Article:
There are other ways to make indexes, for instance there are equal weighted index funds where each company gets the exact same amount of the dollar. However, these funds are not mirroring where investors actually invest, so they are in disagreement with the consensus of all investors. That may not be bad, but it is different and represents a higher bet on smaller companies because they get more of the dollar. The top 10 companies currently represent about 15% of the entire market capitalization. In other words, 15% of all investor’s money is in those top 10 stocks. The top 25 stocks represent almost a quarter of the whole market. There are thousands of small stocks that make up the bottom 20% of the market.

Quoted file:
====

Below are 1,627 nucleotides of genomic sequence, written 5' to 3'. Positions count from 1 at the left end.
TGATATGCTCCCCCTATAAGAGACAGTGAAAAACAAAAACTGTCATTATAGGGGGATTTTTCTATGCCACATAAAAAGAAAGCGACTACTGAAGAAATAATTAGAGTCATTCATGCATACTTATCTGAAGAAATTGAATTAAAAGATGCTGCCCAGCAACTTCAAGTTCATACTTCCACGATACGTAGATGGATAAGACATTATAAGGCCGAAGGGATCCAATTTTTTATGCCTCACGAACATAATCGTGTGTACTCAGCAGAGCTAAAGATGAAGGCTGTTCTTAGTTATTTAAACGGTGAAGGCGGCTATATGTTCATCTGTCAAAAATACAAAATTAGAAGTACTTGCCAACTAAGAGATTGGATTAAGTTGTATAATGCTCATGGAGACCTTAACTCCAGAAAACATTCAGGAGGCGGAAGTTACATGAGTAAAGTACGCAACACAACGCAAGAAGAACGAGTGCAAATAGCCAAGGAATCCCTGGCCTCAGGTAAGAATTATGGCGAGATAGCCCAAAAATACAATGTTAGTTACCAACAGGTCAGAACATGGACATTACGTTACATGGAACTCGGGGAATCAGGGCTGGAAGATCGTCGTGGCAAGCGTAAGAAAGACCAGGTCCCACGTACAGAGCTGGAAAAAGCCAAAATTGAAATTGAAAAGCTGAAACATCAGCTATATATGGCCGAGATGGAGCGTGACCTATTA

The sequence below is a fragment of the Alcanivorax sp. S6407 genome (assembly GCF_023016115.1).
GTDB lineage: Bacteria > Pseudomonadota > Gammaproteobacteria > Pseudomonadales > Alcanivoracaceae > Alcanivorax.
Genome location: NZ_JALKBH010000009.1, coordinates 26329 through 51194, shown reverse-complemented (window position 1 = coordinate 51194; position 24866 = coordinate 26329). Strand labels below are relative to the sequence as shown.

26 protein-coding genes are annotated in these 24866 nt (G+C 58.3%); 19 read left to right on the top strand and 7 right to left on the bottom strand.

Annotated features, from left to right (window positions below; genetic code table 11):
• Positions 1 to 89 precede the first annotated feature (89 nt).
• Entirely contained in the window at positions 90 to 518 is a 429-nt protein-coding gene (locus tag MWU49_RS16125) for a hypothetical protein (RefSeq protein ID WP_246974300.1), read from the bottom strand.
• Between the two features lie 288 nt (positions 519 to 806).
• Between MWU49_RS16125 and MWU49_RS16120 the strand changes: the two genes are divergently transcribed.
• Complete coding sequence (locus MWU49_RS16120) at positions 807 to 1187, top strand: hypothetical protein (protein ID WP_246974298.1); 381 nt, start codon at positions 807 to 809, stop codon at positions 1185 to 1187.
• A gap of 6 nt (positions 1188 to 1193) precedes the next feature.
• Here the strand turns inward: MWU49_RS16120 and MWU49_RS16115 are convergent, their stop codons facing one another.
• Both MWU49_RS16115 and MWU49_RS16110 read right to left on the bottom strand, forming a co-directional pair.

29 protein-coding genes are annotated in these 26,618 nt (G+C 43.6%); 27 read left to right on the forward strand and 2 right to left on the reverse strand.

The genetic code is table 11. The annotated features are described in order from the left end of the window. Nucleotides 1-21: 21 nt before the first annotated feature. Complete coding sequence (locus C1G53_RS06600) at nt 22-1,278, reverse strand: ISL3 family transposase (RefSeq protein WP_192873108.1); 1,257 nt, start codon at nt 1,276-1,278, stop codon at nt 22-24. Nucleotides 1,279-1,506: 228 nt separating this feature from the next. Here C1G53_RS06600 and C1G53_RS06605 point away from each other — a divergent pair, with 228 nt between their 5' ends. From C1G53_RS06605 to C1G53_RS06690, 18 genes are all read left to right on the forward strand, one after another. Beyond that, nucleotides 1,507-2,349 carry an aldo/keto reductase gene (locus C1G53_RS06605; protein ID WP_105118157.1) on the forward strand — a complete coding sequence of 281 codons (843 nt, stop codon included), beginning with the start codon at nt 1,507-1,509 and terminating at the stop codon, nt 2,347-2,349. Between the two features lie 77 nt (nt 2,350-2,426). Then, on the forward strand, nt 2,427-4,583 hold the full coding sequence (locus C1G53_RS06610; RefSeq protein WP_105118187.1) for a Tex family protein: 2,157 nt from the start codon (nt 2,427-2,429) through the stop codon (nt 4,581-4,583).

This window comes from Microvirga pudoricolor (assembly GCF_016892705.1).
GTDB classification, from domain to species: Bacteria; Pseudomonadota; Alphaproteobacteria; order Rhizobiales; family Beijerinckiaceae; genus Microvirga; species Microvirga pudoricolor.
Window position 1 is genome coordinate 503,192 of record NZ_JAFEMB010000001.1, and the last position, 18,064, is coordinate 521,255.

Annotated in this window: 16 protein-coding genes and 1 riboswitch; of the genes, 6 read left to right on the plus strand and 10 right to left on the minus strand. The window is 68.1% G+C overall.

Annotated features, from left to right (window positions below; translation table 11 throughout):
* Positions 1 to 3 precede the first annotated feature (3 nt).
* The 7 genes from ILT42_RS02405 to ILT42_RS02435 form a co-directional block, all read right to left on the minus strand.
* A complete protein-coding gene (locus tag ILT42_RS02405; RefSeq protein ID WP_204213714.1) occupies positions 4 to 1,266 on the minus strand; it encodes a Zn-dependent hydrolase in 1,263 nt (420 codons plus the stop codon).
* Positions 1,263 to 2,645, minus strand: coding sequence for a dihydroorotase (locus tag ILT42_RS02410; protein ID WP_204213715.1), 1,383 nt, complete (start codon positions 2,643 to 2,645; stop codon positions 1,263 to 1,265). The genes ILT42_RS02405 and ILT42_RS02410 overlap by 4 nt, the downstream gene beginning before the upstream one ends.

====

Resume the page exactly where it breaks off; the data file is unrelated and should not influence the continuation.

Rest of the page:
The stock market is generally divided up into three size categories; large capitalization (large cap), mid cap, and small cap. Different methods are used to categorize the size ranges. Morningstar currently defines large cap as companies with market caps above 8 billion. Companies with market caps between 8 billion and 1 billion are classified as mid size. Small size companies have market caps below about 1 billion. The size distributions are not constant because market cap changes with stock prices.
Indexes have been created to track the whole market as well as various segments of it. The Wilshire 5000 is one index that tracks the whole market, but the Standard and Poors 500 (S&P 500) is the best known index and it is used as a benchmark for overall market performance. The S&P500 is composed of 500 large companies selected by committee to reflect the overall performance of the market, but because of the market cap weighting, those 500 companies represent almost 80% of the whole market.